1. A turbulent year for Sensex, rupee and oil
Earlier in 2016, crude oil prices dropped to lows that were not seen in more than a decade. On 20 January, Brent crude touched a low of $27.88 a barrel. However, 11 months later, crude was at $55 a barrel. The rupee weakened to a record low of 68.85 in November due to the US Fed rate hike, but recovered later. In the final trading session of 2016, the Sensex surged on widespread gains amid further strength in the rupee. The Sensex ended higher by 260.31 points, while the Nifty 50 rose by 82.20 points.
2. RBI warns about bad loans, asset quality
In its latest Financial Stability Report released on Thursday, the Reserve Bank of India warned that large borrowers are still haunting bankers. Large borrowers are those who have funded and non-funded loans of more than Rs5 crore. They formed about 56.5% of total advances of scheduled commercial banks at the end of the September quarter, as compared with 58% as on 31 March. However, their share in gross non-performing assets as on 30 September rose to 88.4% as opposed to 86.4% at the beginning of the financial year. The RBI warned that their asset quality has deteriorated significantly.
3. Accidents raise questions about rail safety
2016 saw a spate of train accidents, almost all of which were caused by derailment from train tracks. The latest happened on Wednesday when two people were killed and at least 40 were injured as 13 coaches of the Sealdah-Ajmer express train derailed near Rura-Metha station at around 5am. The accident occurred about 50km from Kanpur, not too far from the site of the worst train accident last year where at least 150 people were killed and another 260 injured in a derailment at Pukhrayan on 20 November.
4. PE and VC investments decline in 2016
Private equity (PE) and venture capital (VC) investments in India saw a steep drop in 2016 from the highs of 2015. Last year, PE and VC investments worth about $16.2 billion were recorded across 591 deals, while $19.6 billion had been invested across 767 deals in 2015. Deal value declined 18% year-on-year, while deal volume fell 23% year-on-year, as per data provided by EY. The decline was largely due to lower investments in the e-commerce sector (from $4.2 billion across 188 deals in 2015 to $1.5 billion covering 93 deals in 2016).
5. Home sales volumes could fall in 2017
Kotak Institutional Equities’s December real estate report has cautioned that the volume of home sales could drop by 10-30% in the next 12 months in major cities as a result of demonetisation. The report also noted that prices of ongoing projects may correct between 7% and 12% in the next few quarters either through discounts or absolute pricing. The likes of Mumbai and the national capital region would be affected less as prices there have either started correcting or remained stagnant in recent years.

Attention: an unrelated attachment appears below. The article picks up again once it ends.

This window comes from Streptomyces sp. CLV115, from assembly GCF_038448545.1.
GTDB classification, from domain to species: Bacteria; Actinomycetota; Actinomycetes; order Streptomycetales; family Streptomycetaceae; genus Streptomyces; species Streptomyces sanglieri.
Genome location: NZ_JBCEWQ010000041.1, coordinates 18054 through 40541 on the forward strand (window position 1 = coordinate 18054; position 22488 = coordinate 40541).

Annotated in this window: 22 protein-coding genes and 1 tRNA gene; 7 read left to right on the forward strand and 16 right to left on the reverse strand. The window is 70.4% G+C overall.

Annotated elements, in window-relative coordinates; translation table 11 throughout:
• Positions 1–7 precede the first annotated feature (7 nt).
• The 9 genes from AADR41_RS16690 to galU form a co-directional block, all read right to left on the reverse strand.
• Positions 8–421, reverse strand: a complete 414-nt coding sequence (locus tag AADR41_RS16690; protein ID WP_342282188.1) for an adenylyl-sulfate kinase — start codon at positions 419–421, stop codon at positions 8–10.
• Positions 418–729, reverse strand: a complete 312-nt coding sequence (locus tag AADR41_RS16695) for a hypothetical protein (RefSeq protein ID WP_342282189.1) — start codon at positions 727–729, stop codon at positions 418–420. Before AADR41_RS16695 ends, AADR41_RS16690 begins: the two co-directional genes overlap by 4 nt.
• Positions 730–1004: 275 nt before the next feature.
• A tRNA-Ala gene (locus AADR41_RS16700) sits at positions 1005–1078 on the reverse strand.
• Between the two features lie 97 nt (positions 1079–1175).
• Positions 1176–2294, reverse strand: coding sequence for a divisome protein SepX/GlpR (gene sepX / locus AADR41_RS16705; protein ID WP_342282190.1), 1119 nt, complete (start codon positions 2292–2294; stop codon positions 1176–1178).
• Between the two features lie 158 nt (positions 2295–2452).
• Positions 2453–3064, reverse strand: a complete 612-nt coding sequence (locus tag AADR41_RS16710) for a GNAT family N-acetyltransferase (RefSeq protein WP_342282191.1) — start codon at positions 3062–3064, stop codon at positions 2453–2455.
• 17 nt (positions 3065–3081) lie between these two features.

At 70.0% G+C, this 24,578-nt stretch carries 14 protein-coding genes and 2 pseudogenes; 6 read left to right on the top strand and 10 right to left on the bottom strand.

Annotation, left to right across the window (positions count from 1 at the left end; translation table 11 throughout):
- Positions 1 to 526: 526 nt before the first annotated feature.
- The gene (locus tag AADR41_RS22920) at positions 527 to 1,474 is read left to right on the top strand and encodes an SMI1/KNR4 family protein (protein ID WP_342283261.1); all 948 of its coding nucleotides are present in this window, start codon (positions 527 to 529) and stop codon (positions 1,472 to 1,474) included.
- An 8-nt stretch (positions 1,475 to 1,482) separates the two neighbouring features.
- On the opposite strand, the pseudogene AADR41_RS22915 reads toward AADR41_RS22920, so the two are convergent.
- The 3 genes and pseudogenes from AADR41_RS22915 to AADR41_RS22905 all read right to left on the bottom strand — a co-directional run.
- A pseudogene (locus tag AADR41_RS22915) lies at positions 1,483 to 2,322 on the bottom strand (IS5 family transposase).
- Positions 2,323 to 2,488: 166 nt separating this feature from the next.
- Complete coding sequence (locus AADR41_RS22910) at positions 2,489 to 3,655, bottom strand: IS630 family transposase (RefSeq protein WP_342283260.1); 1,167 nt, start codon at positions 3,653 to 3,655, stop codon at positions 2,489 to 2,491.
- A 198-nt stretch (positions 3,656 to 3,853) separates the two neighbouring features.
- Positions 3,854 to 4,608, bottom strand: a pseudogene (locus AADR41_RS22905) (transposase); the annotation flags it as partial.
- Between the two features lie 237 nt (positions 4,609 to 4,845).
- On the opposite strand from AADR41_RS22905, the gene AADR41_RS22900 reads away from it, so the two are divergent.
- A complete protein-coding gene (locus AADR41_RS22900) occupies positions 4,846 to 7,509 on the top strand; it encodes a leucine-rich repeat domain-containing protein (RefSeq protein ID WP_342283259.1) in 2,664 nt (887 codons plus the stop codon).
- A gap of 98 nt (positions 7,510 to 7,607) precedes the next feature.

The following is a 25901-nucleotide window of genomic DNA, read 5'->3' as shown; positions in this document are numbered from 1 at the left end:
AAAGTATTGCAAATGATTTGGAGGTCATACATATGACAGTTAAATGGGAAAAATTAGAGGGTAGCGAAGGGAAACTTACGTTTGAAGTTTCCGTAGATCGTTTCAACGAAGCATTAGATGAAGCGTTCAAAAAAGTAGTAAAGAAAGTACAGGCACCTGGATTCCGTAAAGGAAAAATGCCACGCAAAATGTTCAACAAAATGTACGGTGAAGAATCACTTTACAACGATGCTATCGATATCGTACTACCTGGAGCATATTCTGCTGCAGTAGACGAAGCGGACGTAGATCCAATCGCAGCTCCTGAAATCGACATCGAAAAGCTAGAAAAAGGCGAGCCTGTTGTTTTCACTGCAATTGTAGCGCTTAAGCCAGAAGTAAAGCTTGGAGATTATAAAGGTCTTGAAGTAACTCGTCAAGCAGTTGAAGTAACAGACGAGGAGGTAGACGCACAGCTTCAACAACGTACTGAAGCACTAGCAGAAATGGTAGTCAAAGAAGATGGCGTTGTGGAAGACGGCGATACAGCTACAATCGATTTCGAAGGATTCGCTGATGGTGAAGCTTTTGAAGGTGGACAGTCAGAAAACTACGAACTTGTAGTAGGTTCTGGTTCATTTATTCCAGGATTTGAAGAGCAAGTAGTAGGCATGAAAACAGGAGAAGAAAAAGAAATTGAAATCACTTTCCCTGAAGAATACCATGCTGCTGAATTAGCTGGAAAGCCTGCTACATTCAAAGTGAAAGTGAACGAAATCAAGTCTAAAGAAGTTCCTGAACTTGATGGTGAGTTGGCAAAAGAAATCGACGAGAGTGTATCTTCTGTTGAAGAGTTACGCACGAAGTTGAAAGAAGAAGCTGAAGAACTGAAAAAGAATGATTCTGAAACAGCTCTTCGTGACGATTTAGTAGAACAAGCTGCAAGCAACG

6. Farm income hurt by demonetization
Demonetisation could hurt agricultural incomes if liquidity levels do not recover. Channel checks and ground reports by analysts have recorded a drop in the prices of perishable crops. Based on observations from Gujarat, Emkay Global Financial Services Ltd argued that the decline in crop prices is due to higher production of kharif crop, not demonetization. However, a report by JM Financial Institutional Securities Ltd argues that demonetization is also to blame as small farmers who needed funds and lacked access to banking facilities sold their agriculture produce at a discount.
7. Yellow metal loses lustre in 2016
Gold prices rose steadily during the first half of 2016, before falling in the second half as the US Fed signalled a rate hike. Data from the World Gold Council shows that consumer demand declined 39%, 18% and 28%, respectively, in the quarters to March, June and September, as rising prices affected demand for gold as an investment. Demand was also affected by the 42-day jewellers’ strike in February and stressed rural incomes. The near-term outlook is also subdued due to demonetisation.
8. Electricity generation grows slows
The growth in electricity generation slowed to less than 3% in July-November from about 9% in the first half of 2016. Though this rebounded to 8.5% in November, much of this growth can be attributed to a favourable base. Several large companies recorded weak generation volumes in the September quarter. While Adani Power Ltd’s volumes were flat, NTPC Ltd’s thermal power generation grew by less than 1%. A seasonal slowdown in demand could have affected generation. On the other hand, power offtake by distribution companies was weak in the September quarter.
9. Dangal on course to be 2016’s biggest hit
Aamir Khan-starrer Dangal entered the Rs100 crore club by the end of its first weekend at the box office, and also earned the second-highest opening day figure of 2016 (Rs29.78 crore). The film chronicles the real-life story of Mahavir Singh Phogat, who defied convention and trained his daughters to become wrestling champions. On 25 December, Dangal set the record for the highest ever single-day earning in India (Rs42.35 crore). It also created a precedent by breaking the jinx of demonetisation: film earnings, especially in single-screen theatres, had been hurt by the cash crunch.
10. Funding from angel investors slow down
Angel investors were less generous in 2016, with start-ups getting fewer funds when compared to last year. The number of deals into start-ups by the top six angel investors also dropped from 103 in 2015 to 81 in 2016. Like 2015, Ratan Tata pumped in the highest amount of money into start-ups, but the amount invested dropped from $19.29 million in 2015 to $0.63 million in 2016. Kunal Shah, co-founder of e-wallet Freecharge, was the most prolific investor in 2016, recording 19 deals, up from eight in 2015.
Graphics by Parajakta Patil.
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